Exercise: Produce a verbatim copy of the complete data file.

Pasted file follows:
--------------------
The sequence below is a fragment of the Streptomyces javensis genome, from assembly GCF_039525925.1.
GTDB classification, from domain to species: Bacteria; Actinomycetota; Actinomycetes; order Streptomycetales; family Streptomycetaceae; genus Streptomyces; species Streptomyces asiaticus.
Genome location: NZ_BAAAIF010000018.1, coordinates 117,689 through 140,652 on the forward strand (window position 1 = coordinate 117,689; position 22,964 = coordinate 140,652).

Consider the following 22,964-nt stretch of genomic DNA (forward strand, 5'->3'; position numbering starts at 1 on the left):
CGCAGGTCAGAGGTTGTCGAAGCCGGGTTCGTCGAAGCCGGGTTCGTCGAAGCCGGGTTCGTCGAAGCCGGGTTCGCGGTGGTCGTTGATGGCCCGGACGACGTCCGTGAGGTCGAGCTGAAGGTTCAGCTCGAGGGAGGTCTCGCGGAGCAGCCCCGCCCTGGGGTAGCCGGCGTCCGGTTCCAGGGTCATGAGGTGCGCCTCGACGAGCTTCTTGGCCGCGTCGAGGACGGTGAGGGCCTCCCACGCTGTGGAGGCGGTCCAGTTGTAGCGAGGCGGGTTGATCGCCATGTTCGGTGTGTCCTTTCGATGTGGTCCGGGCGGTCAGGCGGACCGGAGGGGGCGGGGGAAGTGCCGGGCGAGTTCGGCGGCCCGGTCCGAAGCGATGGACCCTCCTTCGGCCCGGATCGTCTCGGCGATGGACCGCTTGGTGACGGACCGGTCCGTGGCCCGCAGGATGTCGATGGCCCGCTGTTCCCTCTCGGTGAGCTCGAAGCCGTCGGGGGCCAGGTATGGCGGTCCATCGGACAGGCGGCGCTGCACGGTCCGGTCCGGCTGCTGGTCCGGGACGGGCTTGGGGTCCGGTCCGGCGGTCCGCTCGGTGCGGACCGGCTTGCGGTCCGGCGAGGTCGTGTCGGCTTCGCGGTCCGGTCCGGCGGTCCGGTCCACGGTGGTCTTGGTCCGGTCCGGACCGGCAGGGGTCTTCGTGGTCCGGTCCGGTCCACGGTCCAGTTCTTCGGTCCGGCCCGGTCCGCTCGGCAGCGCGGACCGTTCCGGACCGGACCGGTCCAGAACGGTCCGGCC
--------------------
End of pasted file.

The sequence below is a fragment of the Streptomyces javensis genome, from assembly GCF_039525925.1.
GTDB classification, from domain to species: Bacteria; Actinomycetota; Actinomycetes; order Streptomycetales; family Streptomycetaceae; genus Streptomyces; species Streptomyces asiaticus.
Genome location: NZ_BAAAIF010000018.1, coordinates 117,689 through 140,652 on the forward strand (window position 1 = coordinate 117,689; position 22,964 = coordinate 140,652).

Consider the following 22,964-nt stretch of genomic DNA (forward strand, 5'->3'; position numbering starts at 1 on the left):
CGCAGGTCAGAGGTTGTCGAAGCCGGGTTCGTCGAAGCCGGGTTCGTCGAAGCCGGGTTCGTCGAAGCCGGGTTCGCGGTGGTCGTTGATGGCCCGGACGACGTCCGTGAGGTCGAGCTGAAGGTTCAGCTCGAGGGAGGTCTCGCGGAGCAGCCCCGCCCTGGGGTAGCCGGCGTCCGGTTCCAGGGTCATGAGGTGCGCCTCGACGAGCTTCTTGGCCGCGTCGAGGACGGTGAGGGCCTCCCACGCTGTGGAGGCGGTCCAGTTGTAGCGAGGCGGGTTGATCGCCATGTTCGGTGTGTCCTTTCGATGTGGTCCGGGCGGTCAGGCGGACCGGAGGGGGCGGGGGAAGTGCCGGGCGAGTTCGGCGGCCCGGTCCGAAGCGATGGACCCTCCTTCGGCCCGGATCGTCTCGGCGATGGACCGCTTGGTGACGGACCGGTCCGTGGCCCGCAGGATGTCGATGGCCCGCTGTTCCCTCTCGGTGAGCTCGAAGCCGTCGGGGGCCAGGTATGGCGGTCCATCGGACAGGCGGCGCTGCACGGTCCGGTCCGGCTGCTGGTCCGGGACGGGCTTGGGGTCCGGTCCGGCGGTCCGCTCGGTGCGGACCGGCTTGCGGTCCGGCGAGGTCGTGTCGGCTTCGCGGTCCGGTCCGGCGGTCCGGTCCACGGTGGTCTTGGTCCGGTCCGGACCGGCAGGGGTCTTCGTGGTCCGGTCCGGTCCACGGTCCAGTTCTTCGGTCCGGCCCGGTCCGCTCGGCAGCGCGGACCGTTCCGGACCGGACCGGTCCAGAACGGTCCGGCC